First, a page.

Friday, 20 April 2012

What Is a Fast Boat?

So, my sailing boat will make 5 knots and your boat will make 6. Does it matter – really? And, if your boat is faster, is she a fast boat – and is mine therefore slow? Are we getting into the realms of philosophy? Am I losing the plot?


Well, if so, I blame it all on the recent posts

Boat design (1) Hull Shape’.

And

‘What the Brochures tell you’(April 2012)


Every question answered seems to pose another one. So here goes – if my boat were the only boat in the water, would she be a fast boat or a slow boat (see the link to philosophy – if a tree in the wood fell down and there was no one to hear it ……. )?

Time to consult the text books and here is a kind of answer. Speed over the water depends on a number of variables, the length and shape of the hull, the power of the engines. Obviously, a long waterline length and a shallow draft which allows the boat to rise above its bow wave is helpful but to get maximum effect you also need engines which can develop enough power to maximize the boat’s potential. But what happens if you are asked to compare boats of similar size or engine power, how can you define a boat as fast or slow for its length and engine power? Here’s one way used by boat designers who categorize boats as ‘low speed’, ‘medium speed’ or ‘high speed’ vessels – it is known as the speed/length ratio.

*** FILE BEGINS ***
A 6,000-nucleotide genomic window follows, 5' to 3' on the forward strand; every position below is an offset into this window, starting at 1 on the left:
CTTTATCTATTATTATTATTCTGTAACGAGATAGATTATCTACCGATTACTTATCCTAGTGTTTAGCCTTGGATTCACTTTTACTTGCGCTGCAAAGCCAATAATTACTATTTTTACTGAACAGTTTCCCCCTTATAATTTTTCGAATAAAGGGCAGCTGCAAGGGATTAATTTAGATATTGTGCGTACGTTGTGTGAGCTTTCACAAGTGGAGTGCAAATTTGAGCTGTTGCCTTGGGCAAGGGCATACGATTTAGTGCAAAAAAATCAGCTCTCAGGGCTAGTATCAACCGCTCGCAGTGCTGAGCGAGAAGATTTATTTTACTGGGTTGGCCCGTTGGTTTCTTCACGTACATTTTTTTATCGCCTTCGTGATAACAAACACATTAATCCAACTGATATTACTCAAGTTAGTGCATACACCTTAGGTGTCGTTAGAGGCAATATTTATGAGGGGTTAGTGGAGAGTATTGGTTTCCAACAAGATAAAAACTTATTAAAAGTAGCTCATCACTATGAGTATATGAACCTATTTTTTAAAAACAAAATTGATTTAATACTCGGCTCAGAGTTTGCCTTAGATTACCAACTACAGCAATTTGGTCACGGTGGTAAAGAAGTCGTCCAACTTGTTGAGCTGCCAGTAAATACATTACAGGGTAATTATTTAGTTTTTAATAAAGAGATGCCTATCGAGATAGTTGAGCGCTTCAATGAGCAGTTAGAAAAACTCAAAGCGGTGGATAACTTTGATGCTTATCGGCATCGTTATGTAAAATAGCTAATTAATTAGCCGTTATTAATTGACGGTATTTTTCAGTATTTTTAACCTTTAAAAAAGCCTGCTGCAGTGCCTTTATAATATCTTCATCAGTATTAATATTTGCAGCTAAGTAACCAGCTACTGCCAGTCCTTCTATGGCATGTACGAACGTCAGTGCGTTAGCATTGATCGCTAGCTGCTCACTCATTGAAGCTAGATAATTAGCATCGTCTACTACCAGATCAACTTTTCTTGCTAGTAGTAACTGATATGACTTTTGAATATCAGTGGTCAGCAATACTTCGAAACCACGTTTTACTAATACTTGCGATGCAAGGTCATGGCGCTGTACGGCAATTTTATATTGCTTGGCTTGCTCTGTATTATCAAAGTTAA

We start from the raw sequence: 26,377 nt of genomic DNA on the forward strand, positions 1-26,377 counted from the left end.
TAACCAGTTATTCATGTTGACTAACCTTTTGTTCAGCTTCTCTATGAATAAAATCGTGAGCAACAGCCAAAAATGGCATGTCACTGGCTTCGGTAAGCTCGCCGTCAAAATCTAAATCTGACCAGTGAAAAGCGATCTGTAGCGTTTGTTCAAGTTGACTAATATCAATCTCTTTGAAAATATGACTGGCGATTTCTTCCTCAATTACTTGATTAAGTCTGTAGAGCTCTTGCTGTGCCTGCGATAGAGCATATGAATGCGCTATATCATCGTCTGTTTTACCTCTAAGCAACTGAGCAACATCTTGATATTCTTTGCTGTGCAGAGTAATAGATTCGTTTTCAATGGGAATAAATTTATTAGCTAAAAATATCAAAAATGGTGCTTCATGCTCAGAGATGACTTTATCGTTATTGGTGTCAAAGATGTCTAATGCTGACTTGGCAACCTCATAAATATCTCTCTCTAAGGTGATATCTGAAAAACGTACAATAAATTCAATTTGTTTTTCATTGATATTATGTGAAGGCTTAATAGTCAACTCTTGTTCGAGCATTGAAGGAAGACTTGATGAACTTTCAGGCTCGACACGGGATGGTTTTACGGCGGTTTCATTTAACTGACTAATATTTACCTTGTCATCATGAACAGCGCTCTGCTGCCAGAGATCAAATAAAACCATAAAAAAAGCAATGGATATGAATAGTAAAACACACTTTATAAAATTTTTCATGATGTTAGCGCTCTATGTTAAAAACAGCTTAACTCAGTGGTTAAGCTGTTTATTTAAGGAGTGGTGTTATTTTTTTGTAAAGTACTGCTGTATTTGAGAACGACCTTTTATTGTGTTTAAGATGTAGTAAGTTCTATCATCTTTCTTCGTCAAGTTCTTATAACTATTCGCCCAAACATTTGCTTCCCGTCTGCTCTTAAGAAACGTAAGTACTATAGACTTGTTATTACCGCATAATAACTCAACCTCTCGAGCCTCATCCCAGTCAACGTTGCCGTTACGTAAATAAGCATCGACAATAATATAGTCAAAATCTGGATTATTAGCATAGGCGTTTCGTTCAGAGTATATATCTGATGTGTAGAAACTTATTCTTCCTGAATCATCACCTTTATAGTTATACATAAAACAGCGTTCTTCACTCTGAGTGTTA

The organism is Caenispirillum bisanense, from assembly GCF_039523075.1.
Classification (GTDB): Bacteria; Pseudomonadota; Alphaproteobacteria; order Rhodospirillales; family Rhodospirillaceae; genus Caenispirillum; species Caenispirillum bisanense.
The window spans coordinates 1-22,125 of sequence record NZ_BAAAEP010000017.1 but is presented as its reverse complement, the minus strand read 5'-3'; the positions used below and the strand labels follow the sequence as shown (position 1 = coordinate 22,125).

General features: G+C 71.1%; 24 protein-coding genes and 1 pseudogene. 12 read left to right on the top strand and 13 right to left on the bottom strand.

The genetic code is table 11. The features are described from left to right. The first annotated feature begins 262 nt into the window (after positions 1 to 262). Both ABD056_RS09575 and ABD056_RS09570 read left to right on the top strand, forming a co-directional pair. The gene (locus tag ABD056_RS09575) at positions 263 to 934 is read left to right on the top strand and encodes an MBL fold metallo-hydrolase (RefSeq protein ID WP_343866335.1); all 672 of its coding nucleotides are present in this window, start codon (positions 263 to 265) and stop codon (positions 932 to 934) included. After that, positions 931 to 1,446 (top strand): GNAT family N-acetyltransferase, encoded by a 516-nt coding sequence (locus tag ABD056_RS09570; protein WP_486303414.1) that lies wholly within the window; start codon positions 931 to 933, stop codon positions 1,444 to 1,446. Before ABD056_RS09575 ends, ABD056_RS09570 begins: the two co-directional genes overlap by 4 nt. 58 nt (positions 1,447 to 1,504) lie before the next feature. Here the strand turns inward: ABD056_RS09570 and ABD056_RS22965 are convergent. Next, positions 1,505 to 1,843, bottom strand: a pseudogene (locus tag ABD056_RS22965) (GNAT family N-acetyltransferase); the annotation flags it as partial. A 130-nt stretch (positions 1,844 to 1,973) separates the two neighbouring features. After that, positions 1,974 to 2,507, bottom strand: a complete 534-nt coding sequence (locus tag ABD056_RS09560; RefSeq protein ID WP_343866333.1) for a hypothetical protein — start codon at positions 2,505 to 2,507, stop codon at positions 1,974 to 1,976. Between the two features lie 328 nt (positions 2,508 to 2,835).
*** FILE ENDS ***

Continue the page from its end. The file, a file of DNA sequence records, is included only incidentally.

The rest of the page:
Boat Speed (V) is compared with Waterline Length (L)

(V) divided by the square root of (L) is the Speed/Length Ratio. If the answer to the equasion is 1.6 or less, the boat is a low speed vessel. Medium speed vessels will come out somewhere between 1.6 and 3. High speed vessels will score more that 3.

Here’s an example ---- a vessel capable of 6 knots (V) with a waterline length of 25ft (L).

Square root of 25 = 5. 

6 divided by 5 = 1.2

This would be defined as a slow boat

The same calculation applied to a vessel of 30ft waterline length capable of 20 knots would produce a speed/length ratio of 3.6 – this would be a fast boat

So, in searching for the ideal ‘Low Cost Cruiser’  what do I want fast or slow? Well there is a bit of pride in me which says I’d like to think that she can cover ground – but another part of me asks how much sacrifice in terms of comfort would I prepared to make to gain one knot over another vessel. Truth is …. probably not very much. A slow boat keeps you at sea for longer and if you don’t like being at sea – why go out there at all?












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